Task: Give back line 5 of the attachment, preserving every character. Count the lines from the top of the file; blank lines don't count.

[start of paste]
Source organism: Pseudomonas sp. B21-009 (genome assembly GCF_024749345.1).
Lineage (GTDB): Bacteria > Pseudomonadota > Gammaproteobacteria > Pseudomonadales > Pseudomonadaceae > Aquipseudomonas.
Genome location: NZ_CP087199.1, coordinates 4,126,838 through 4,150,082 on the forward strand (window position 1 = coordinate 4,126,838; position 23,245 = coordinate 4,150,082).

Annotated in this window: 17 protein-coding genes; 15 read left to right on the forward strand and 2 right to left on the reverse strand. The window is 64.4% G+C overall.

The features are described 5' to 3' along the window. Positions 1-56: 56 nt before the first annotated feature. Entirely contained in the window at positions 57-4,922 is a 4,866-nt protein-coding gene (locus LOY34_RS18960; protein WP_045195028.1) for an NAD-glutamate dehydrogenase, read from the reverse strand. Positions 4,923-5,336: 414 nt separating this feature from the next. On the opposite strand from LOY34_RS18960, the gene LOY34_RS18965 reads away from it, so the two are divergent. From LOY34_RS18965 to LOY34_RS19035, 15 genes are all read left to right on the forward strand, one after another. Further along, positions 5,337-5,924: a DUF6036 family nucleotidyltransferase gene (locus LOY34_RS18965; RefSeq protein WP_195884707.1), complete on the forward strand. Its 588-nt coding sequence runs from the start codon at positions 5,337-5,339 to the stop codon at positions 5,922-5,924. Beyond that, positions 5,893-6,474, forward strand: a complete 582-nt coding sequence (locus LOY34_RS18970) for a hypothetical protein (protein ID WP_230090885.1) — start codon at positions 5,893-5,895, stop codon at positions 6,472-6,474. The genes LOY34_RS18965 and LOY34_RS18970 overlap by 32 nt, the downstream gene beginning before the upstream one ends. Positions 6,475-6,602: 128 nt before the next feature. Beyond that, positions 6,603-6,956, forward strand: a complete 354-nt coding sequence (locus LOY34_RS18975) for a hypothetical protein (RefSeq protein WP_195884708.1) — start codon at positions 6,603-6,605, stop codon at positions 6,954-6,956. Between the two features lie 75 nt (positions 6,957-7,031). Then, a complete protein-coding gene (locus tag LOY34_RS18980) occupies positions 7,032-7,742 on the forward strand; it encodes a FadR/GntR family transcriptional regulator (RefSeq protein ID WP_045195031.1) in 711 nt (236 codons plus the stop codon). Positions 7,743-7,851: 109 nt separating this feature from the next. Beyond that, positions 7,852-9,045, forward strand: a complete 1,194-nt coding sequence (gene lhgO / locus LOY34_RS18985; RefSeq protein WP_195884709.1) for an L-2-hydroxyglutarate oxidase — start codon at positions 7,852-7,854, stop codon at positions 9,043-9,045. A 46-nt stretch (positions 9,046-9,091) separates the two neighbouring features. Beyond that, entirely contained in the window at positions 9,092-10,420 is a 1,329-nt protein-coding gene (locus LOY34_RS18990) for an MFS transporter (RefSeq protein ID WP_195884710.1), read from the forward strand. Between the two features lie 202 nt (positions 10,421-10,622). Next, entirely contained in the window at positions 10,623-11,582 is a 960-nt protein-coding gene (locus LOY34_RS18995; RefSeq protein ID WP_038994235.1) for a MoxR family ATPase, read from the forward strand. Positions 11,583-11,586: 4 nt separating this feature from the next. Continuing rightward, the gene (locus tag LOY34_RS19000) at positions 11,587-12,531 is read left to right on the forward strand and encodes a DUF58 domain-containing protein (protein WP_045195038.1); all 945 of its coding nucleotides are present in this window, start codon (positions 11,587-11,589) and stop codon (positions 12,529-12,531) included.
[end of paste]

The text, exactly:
The features are described 5' to 3' along the window. Positions 1-56: 56 nt before the first annotated feature. Entirely contained in the window at positions 57-4,922 is a 4,866-nt protein-coding gene (locus LOY34_RS18960; protein WP_045195028.1) for an NAD-glutamate dehydrogenase, read from the reverse strand. Positions 4,923-5,336: 414 nt separating this feature from the next. On the opposite strand from LOY34_RS18960, the gene LOY34_RS18965 reads away from it, so the two are divergent. From LOY34_RS18965 to LOY34_RS19035, 15 genes are all read left to right on the forward strand, one after another. Further along, positions 5,337-5,924: a DUF6036 family nucleotidyltransferase gene (locus LOY34_RS18965; RefSeq protein WP_195884707.1), complete on the forward strand. Its 588-nt coding sequence runs from the start codon at positions 5,337-5,339 to the stop codon at positions 5,922-5,924. Beyond that, positions 5,893-6,474, forward strand: a complete 582-nt coding sequence (locus LOY34_RS18970) for a hypothetical protein (protein ID WP_230090885.1) — start codon at positions 5,893-5,895, stop codon at positions 6,472-6,474. The genes LOY34_RS18965 and LOY34_RS18970 overlap by 32 nt, the downstream gene beginning before the upstream one ends. Positions 6,475-6,602: 128 nt before the next feature. Beyond that, positions 6,603-6,956, forward strand: a complete 354-nt coding sequence (locus LOY34_RS18975) for a hypothetical protein (RefSeq protein WP_195884708.1) — start codon at positions 6,603-6,605, stop codon at positions 6,954-6,956. Between the two features lie 75 nt (positions 6,957-7,031). Then, a complete protein-coding gene (locus tag LOY34_RS18980) occupies positions 7,032-7,742 on the forward strand; it encodes a FadR/GntR family transcriptional regulator (RefSeq protein ID WP_045195031.1) in 711 nt (236 codons plus the stop codon). Positions 7,743-7,851: 109 nt separating this feature from the next. Beyond that, positions 7,852-9,045, forward strand: a complete 1,194-nt coding sequence (gene lhgO / locus LOY34_RS18985; RefSeq protein WP_195884709.1) for an L-2-hydroxyglutarate oxidase — start codon at positions 7,852-7,854, stop codon at positions 9,043-9,045. A 46-nt stretch (positions 9,046-9,091) separates the two neighbouring features. Beyond that, entirely contained in the window at positions 9,092-10,420 is a 1,329-nt protein-coding gene (locus LOY34_RS18990) for an MFS transporter (RefSeq protein ID WP_195884710.1), read from the forward strand. Between the two features lie 202 nt (positions 10,421-10,622). Next, entirely contained in the window at positions 10,623-11,582 is a 960-nt protein-coding gene (locus LOY34_RS18995; RefSeq protein ID WP_038994235.1) for a MoxR family ATPase, read from the forward strand. Positions 11,583-11,586: 4 nt separating this feature from the next. Continuing rightward, the gene (locus tag LOY34_RS19000) at positions 11,587-12,531 is read left to right on the forward strand and encodes a DUF58 domain-containing protein (protein WP_045195038.1); all 945 of its coding nucleotides are present in this window, start codon (positions 11,587-11,589) and stop codon (positions 12,529-12,531) included.